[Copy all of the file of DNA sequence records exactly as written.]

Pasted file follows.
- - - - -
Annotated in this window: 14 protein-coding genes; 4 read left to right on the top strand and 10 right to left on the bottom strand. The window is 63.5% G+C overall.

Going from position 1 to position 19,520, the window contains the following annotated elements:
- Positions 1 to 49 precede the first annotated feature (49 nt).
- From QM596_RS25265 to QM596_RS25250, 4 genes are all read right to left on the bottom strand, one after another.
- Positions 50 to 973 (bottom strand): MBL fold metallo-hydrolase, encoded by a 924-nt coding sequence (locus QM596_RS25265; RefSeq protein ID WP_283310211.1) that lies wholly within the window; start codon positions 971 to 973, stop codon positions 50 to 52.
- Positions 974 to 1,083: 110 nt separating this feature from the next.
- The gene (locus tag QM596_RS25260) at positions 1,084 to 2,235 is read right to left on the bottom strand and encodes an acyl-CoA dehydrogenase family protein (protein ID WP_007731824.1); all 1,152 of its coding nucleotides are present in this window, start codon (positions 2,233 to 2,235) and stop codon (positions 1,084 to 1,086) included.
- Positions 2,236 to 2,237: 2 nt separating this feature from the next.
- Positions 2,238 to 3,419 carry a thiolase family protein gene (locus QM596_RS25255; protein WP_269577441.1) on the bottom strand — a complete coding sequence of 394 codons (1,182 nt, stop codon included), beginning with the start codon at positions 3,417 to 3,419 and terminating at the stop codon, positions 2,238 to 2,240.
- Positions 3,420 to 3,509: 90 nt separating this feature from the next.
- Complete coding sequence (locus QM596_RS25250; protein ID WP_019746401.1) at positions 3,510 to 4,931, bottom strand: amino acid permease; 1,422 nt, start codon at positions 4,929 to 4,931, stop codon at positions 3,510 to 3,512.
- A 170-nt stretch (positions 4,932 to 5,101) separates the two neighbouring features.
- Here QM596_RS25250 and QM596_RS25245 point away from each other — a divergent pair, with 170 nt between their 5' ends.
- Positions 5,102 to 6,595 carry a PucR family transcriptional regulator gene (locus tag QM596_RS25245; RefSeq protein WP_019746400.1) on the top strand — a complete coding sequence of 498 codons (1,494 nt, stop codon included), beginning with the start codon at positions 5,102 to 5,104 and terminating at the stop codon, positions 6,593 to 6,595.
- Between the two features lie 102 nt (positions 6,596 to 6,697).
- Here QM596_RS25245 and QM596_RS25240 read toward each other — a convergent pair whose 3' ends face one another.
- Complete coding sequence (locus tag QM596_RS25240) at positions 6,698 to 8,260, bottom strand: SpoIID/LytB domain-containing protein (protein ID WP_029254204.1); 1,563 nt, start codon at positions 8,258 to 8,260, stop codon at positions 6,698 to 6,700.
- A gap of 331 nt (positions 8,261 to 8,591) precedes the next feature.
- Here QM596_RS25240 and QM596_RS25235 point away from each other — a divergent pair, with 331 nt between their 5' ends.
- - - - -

Annotated in this window: 14 protein-coding genes; 4 read left to right on the top strand and 10 right to left on the bottom strand. The window is 63.5% G+C overall.

Going from position 1 to position 19,520, the window contains the following annotated elements:
- Positions 1 to 49 precede the first annotated feature (49 nt).
- From QM596_RS25265 to QM596_RS25250, 4 genes are all read right to left on the bottom strand, one after another.
- Positions 50 to 973 (bottom strand): MBL fold metallo-hydrolase, encoded by a 924-nt coding sequence (locus QM596_RS25265; RefSeq protein ID WP_283310211.1) that lies wholly within the window; start codon positions 971 to 973, stop codon positions 50 to 52.
- Positions 974 to 1,083: 110 nt separating this feature from the next.
- The gene (locus tag QM596_RS25260) at positions 1,084 to 2,235 is read right to left on the bottom strand and encodes an acyl-CoA dehydrogenase family protein (protein ID WP_007731824.1); all 1,152 of its coding nucleotides are present in this window, start codon (positions 2,233 to 2,235) and stop codon (positions 1,084 to 1,086) included.
- Positions 2,236 to 2,237: 2 nt separating this feature from the next.
- Positions 2,238 to 3,419 carry a thiolase family protein gene (locus QM596_RS25255; protein WP_269577441.1) on the bottom strand — a complete coding sequence of 394 codons (1,182 nt, stop codon included), beginning with the start codon at positions 3,417 to 3,419 and terminating at the stop codon, positions 2,238 to 2,240.
- Positions 3,420 to 3,509: 90 nt separating this feature from the next.
- Complete coding sequence (locus QM596_RS25250; protein ID WP_019746401.1) at positions 3,510 to 4,931, bottom strand: amino acid permease; 1,422 nt, start codon at positions 4,929 to 4,931, stop codon at positions 3,510 to 3,512.
- A 170-nt stretch (positions 4,932 to 5,101) separates the two neighbouring features.
- Here QM596_RS25250 and QM596_RS25245 point away from each other — a divergent pair, with 170 nt between their 5' ends.
- Positions 5,102 to 6,595 carry a PucR family transcriptional regulator gene (locus tag QM596_RS25245; RefSeq protein WP_019746400.1) on the top strand — a complete coding sequence of 498 codons (1,494 nt, stop codon included), beginning with the start codon at positions 5,102 to 5,104 and terminating at the stop codon, positions 6,593 to 6,595.
- Between the two features lie 102 nt (positions 6,596 to 6,697).
- Here QM596_RS25245 and QM596_RS25240 read toward each other — a convergent pair whose 3' ends face one another.
- Complete coding sequence (locus tag QM596_RS25240) at positions 6,698 to 8,260, bottom strand: SpoIID/LytB domain-containing protein (protein ID WP_029254204.1); 1,563 nt, start codon at positions 8,258 to 8,260, stop codon at positions 6,698 to 6,700.
- A gap of 331 nt (positions 8,261 to 8,591) precedes the next feature.
- Here QM596_RS25240 and QM596_RS25235 point away from each other — a divergent pair, with 331 nt between their 5' ends.